The Nissan Murano has gotten a round of improvements to stay relevant against new and updated mid-size SUV rivals, including the Honda Passport, Chevrolet Blazer, Hyundai Tucson and Ford Edge. That’s tough company when you consider the first two are brand new for the 2019 model year and the second pairing are similarly fresh off of receiving significant upgrades.
Does the stylish Murano still cut a wide path through the competition, or is it starting to feel its age in the fast-paced SUV market? During our recent test drive, we found the 2019 Murano offers a smooth ride, a strong and efficient V-6 engine, and a sizable list of safety features. It also scored top marks when it came to our tests for child safety seat installation. This should elevate the Murano to the top of many SUV shopping lists … right?
Unfortunately, the Nissan falters in some important areas, including outward visibility, overall value and a continuously variable transmission that lacks refinement. To see our complete review of the 2019 Murano by Cars.com’s Brian Normile, be sure to click the related link above. Or keep reading if you want a quick take on the things we liked, and some things we didn’t, in this popular five-passenger SUV.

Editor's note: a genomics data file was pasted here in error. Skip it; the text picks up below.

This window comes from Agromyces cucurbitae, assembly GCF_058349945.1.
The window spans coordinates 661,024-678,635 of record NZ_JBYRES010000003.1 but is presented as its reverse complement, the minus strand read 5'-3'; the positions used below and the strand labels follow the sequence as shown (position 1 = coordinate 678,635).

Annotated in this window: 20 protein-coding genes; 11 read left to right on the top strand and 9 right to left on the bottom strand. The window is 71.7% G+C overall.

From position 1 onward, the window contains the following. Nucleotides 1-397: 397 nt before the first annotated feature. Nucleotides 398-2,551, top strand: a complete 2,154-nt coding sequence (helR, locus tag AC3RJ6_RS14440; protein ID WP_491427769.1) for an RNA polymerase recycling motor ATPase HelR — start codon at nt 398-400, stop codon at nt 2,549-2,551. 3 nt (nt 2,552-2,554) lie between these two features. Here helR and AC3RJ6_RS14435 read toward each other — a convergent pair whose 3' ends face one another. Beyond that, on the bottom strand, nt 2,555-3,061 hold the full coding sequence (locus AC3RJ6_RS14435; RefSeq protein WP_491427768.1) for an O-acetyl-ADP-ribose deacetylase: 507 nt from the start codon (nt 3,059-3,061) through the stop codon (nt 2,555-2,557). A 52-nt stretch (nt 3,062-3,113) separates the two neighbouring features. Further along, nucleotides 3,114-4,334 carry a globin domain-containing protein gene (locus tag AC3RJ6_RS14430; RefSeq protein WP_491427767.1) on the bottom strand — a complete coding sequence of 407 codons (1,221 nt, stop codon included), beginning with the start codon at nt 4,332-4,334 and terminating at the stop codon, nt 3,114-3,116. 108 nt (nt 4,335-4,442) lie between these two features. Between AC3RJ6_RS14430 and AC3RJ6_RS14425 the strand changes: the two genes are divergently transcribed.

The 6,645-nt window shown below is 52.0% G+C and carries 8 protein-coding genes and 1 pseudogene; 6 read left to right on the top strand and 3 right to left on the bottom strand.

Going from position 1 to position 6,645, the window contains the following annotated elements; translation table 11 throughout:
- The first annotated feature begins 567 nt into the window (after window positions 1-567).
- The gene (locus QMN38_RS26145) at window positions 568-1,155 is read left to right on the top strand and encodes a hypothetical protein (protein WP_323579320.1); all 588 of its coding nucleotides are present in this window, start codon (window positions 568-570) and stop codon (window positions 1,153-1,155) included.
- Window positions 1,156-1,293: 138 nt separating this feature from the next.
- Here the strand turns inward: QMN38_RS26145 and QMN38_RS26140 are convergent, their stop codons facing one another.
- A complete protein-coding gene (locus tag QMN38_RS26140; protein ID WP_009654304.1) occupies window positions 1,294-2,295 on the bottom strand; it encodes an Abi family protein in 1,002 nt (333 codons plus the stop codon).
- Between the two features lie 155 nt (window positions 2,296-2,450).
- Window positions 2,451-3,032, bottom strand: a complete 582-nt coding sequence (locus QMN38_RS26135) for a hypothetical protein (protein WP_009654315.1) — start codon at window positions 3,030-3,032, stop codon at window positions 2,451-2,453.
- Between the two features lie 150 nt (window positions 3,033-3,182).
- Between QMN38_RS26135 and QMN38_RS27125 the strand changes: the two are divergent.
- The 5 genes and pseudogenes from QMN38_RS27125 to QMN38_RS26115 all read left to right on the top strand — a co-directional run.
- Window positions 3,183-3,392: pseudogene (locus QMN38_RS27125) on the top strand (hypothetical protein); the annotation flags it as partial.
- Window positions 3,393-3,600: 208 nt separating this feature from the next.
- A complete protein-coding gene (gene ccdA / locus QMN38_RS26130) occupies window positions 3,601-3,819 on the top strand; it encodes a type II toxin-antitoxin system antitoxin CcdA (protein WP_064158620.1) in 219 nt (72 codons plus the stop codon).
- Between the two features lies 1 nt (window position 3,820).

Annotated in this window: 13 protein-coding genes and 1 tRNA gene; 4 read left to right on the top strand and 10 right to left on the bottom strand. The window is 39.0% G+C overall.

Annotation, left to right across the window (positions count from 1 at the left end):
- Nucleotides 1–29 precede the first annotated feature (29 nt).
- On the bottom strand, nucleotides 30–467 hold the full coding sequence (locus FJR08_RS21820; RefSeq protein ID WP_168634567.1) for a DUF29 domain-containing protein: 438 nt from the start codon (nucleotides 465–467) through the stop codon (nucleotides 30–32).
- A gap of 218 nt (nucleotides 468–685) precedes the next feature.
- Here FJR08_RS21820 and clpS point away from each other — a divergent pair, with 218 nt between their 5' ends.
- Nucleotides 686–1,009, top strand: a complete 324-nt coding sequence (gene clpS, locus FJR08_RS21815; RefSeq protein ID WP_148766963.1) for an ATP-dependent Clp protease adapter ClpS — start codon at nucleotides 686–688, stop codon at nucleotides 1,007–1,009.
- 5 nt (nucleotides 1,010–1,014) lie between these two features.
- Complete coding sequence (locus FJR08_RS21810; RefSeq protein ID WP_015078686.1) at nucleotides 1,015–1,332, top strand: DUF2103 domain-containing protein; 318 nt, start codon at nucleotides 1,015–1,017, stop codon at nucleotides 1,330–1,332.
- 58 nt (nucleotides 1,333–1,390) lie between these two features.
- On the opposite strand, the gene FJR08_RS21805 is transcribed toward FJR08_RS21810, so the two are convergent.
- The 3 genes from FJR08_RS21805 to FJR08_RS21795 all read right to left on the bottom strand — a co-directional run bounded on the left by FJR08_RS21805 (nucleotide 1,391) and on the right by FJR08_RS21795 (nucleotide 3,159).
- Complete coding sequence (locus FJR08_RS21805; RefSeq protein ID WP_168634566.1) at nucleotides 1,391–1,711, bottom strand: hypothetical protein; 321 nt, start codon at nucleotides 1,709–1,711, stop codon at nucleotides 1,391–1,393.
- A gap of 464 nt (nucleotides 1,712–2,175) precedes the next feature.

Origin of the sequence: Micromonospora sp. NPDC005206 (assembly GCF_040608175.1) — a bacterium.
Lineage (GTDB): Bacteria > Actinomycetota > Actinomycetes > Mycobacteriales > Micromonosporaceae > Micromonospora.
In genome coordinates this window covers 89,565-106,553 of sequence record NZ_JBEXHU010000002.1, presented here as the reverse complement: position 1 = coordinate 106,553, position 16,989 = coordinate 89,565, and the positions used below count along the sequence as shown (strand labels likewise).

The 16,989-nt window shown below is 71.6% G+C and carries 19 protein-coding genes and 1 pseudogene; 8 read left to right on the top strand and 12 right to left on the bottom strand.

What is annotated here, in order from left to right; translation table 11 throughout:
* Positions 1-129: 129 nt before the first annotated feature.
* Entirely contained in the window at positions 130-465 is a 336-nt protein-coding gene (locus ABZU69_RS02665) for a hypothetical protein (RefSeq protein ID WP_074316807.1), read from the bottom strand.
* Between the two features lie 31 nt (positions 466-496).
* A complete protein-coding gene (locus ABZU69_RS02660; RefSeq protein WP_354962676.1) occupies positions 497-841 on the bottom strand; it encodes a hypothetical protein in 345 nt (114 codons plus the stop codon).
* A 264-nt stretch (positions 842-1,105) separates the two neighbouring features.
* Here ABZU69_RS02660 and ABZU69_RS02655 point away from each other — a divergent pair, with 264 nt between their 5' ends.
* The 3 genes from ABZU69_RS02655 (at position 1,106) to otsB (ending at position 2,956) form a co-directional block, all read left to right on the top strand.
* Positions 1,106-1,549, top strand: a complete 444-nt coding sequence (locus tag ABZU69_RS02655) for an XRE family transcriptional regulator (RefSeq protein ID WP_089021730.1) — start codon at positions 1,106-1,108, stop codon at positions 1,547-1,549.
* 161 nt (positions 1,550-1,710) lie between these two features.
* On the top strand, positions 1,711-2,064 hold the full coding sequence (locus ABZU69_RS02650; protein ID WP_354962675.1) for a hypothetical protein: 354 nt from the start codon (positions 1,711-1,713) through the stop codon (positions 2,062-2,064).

Things We Like
1. Safety Shield 360
Standard safety features on all Nissan Murano trim levels include forward collision warning, rear cross-traffic alert, blind spot warning, a rearview camera and Nissan’s rear seat reminder system. The Murano we tested in SL trim was fitted with Nissan’s Safety Shield 360suite of features. These include items such as automatic emergency braking with pedestrian detection, lane keep assist, rear automatic braking, lane departure warning, traffic sign recognition, and high-beam assist. Strangely, Nissan lumps in a panoramic sunroof into this safety-conscious package.